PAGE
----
In 2013, Autor co-authored another paper, this time with David Dorn, that shows another economic trend: in the past decade demand is rising for people with the lowest and highest skills, but is falling for those in the middle of the skill distribution. Federico S. Mandelman, Federal Reserve Bank of Atlanta, gives a condensed explanation. One reason for this trend is that jobs in the middle of the spectrum (book-keeper, bank teller, cashier, factory worker) are relatively easy to automate compared to either the low-end (hairdresser, gardener, and home health aide) or the high-end (managers and professionals).  Many low-end jobs are hard to automate because they require physical dexterity and interpersonal interactions; many high-end jobs are hard to automate because they require creativity, problem solving and persuasion. In addition, the trend in some industries has been to off-shore many mid-skill jobs.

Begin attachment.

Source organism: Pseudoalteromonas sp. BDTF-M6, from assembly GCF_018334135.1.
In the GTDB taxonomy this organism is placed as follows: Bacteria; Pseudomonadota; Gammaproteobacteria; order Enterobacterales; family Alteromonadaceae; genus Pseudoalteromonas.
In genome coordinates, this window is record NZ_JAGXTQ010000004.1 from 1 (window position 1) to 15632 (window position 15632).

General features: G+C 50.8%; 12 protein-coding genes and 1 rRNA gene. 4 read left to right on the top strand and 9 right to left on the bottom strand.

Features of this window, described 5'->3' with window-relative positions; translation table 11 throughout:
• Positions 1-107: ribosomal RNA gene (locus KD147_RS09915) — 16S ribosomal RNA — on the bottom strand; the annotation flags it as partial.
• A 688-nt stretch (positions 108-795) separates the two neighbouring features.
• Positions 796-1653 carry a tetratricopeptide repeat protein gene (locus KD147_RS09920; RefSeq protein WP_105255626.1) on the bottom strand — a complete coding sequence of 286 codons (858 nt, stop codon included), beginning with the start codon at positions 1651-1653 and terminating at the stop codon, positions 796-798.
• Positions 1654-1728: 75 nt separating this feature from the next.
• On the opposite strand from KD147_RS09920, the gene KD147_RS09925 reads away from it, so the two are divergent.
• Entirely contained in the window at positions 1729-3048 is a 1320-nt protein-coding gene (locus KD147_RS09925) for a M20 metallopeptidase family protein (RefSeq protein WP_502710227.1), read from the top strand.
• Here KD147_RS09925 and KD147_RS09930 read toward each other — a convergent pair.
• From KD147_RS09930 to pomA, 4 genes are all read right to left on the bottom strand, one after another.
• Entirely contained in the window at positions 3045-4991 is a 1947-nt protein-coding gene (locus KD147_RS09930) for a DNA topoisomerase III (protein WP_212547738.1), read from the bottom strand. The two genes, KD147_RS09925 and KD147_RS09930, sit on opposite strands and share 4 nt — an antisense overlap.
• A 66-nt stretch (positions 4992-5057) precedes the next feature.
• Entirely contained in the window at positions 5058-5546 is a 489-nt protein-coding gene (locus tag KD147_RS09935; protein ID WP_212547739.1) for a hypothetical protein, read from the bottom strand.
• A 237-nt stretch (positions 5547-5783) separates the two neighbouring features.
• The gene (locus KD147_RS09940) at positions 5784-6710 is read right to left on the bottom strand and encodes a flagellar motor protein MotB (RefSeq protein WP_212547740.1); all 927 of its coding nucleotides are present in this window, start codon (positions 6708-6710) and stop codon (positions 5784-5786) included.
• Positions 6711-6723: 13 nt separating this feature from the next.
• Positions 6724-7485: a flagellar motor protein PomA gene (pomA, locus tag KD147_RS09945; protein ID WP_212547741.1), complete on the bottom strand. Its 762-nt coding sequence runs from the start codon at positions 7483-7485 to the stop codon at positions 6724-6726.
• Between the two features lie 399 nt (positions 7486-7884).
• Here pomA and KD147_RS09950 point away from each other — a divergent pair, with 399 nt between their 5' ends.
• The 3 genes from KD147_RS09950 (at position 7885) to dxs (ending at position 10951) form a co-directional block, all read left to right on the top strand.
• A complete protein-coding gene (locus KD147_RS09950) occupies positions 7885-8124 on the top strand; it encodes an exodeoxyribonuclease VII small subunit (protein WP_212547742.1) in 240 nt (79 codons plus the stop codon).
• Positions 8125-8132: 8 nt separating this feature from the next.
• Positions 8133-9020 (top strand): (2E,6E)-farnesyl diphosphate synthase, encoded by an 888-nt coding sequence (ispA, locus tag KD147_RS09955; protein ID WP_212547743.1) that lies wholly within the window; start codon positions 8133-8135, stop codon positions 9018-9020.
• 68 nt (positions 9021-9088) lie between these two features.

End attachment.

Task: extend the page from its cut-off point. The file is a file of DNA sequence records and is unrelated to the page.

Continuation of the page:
In 2013, Mandelman and Zlate build upon the work of Autor and Dorn.  Essentially, they point out that wages are growing significantly only for the most skilled workers.  At the low-end of the spectrum, wages are flat even though the number of people performing these jobs is increasing.  Their hypothesis is “sizable inflows of low-skilled immigration into the United States during the last 30 years weakened the increase of wages for this skill group.”